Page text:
FALLING THROUGH THE CRACKS: Theory and Survey Framework
After reviewing the literature on perinatal case management and care coordination, two documents were selected to provide a framework for the study. The first, Public Health Interventions: Examples From Public Health Nursing (Keller, Strohschein, Lia-Hoagberg, & Schaffer, 1998) describes a model of case management and care coordination interventions suitable for use with this project. Several expert public health panels conducted a literature review and developed a set of best practicessupporting each type of intervention specified in the model. Further, funding provided by the Centers for Disease Control and Prevention (CDC) enabled nationwide presentations of the model through interactive satellite broadcasts.
The theory underlying this model combines the concept of the community as client with a traditional epidemiological approach, which draws inferences about the etiology of illness from population-based data. Keller and colleagues also modified the standard classification scheme constructed by previous authors. Earlier writers used only two categories to classify public health interventions: (1) individual-focused and (2) community-focused interventions. The Keller group added a third focusa systems-level categorycreating a more complex classification structure with greater depth. Furthermore, the addition of a systems level reflects more accurately the nature of current public health practice.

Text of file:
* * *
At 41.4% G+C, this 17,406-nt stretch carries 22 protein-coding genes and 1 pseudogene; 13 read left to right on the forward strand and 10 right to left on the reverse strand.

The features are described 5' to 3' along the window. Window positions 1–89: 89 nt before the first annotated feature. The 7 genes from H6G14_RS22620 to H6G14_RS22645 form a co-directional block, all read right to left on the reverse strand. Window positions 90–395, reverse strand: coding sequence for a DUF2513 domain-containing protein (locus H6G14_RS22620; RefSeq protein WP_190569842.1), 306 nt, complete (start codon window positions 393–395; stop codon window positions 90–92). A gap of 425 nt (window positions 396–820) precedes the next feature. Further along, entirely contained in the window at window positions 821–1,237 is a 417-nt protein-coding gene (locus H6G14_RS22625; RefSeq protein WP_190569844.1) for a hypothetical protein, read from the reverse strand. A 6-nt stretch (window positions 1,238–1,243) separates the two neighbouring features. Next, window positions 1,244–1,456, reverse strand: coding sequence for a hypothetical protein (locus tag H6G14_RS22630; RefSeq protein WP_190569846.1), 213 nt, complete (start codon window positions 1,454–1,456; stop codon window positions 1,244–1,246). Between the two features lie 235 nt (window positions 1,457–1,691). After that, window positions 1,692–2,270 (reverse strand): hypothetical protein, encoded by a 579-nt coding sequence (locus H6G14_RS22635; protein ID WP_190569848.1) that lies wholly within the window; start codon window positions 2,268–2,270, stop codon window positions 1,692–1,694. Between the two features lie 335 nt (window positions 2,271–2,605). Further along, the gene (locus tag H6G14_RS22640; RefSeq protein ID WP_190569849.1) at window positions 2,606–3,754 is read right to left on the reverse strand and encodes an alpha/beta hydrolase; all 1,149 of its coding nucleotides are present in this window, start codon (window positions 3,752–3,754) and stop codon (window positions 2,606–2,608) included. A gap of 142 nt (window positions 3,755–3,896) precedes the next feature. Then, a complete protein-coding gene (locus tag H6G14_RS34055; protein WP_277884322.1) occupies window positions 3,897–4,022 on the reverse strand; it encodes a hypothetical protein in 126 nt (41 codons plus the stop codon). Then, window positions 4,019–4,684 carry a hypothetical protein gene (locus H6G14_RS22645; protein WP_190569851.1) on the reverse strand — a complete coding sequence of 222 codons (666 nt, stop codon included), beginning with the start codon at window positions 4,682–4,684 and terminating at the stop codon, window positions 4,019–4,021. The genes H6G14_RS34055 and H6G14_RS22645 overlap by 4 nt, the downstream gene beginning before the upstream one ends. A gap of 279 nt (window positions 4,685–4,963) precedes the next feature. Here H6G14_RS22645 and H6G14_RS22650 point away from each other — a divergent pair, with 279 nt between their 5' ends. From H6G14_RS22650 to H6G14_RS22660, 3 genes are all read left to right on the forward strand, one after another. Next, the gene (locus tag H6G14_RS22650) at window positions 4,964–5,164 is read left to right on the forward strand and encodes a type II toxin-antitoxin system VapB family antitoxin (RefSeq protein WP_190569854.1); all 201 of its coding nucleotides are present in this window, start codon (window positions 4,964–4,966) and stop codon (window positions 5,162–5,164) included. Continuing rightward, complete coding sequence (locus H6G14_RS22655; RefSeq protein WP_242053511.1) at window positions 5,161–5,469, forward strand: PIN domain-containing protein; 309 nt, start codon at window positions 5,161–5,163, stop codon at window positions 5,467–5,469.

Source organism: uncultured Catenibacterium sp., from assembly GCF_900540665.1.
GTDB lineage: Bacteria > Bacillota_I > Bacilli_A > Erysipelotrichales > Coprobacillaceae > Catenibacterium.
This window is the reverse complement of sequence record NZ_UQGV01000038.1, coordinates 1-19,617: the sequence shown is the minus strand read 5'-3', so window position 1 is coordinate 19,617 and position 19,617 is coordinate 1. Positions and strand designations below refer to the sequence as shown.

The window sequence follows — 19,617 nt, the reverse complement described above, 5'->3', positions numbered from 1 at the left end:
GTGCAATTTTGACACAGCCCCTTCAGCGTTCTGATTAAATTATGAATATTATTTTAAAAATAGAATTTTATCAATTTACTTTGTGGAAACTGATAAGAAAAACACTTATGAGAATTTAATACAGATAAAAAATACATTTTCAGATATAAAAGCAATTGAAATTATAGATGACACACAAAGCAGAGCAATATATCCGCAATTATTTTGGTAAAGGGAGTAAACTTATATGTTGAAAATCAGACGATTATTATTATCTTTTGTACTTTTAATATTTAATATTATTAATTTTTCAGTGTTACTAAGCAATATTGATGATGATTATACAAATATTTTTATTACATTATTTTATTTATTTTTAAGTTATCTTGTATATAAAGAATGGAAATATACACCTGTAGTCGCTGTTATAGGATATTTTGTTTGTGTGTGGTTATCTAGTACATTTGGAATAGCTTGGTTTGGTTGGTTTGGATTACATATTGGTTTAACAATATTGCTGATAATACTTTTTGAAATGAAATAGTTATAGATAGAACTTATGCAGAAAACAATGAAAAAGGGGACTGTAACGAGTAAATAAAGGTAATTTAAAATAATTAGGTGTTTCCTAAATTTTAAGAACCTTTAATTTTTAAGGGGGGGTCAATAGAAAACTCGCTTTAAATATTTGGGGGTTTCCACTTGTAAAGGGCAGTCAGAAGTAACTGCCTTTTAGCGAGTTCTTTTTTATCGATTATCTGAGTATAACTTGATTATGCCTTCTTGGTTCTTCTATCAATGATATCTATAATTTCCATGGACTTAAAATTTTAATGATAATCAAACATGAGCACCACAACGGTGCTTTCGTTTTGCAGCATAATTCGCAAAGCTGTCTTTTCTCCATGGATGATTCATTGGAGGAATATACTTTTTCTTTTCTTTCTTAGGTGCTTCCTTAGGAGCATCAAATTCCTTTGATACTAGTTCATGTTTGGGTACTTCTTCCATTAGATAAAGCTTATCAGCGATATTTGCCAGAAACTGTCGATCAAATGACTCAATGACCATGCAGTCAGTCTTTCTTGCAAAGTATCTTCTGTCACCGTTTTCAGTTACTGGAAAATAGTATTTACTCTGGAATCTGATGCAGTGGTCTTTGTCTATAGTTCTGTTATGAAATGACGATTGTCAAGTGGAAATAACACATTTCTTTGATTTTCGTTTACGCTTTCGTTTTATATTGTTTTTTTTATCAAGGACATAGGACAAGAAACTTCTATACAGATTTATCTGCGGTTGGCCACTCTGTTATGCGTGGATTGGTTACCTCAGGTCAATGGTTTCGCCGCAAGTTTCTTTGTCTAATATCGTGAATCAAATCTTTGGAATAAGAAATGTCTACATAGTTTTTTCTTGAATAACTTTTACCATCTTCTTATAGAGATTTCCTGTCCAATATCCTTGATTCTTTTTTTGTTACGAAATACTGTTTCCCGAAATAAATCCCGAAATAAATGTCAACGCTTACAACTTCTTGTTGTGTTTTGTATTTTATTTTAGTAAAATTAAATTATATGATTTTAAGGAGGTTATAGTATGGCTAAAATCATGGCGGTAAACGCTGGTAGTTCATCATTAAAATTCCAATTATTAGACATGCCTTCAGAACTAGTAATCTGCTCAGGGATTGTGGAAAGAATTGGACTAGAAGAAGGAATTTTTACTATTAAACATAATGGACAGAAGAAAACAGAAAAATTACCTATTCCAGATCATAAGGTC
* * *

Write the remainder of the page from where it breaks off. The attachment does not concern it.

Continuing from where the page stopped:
In addition, an earlier documentCoordinating Prenatal Care, prepared by the National Governors Association (Hill & Breyel, 1989)was used by the Perinatal Survey Team to narrow the Keller et al. model from its original application (i.e., the entire field of public health) to a specific focus on perinatal practice. These two documents provided definitions and a framework against which the survey team measured the performance of the local perinatal care coordination system.
Definition of Perinatal Case Management/Care Coordination
Perinatal case management and care coordination are terms used interchangeably and simultaneously to describe a role, a process, and a service within a system of care. It is a client-centered, goal-oriented process for:
(1) assessing the needs of a pregnant woman and her family for particular
health and social services such as mental health, chemical dependency treatment,
housing, and other advocacy;
(2) assisting women in obtaining those services; and
(3) coordinating those services to avoid gaps and duplication. It is an ongoing activity that continues until established goals are met.
As a role, case management/care coordination (CM/CC) provides a client with a practitioner who actively coordinates her care. Within this role, the case manager/care coordinator is able to negotiate with multiple providers to obtain a variety of services.
As a process, CM/CC expands on the components of the nursing process: assessment, goal/outcome development, intervention, monitoring, and evaluation. The unique feature of CM/CC is that it is episode-focused and responds to care needs across multiple settings and disciplines.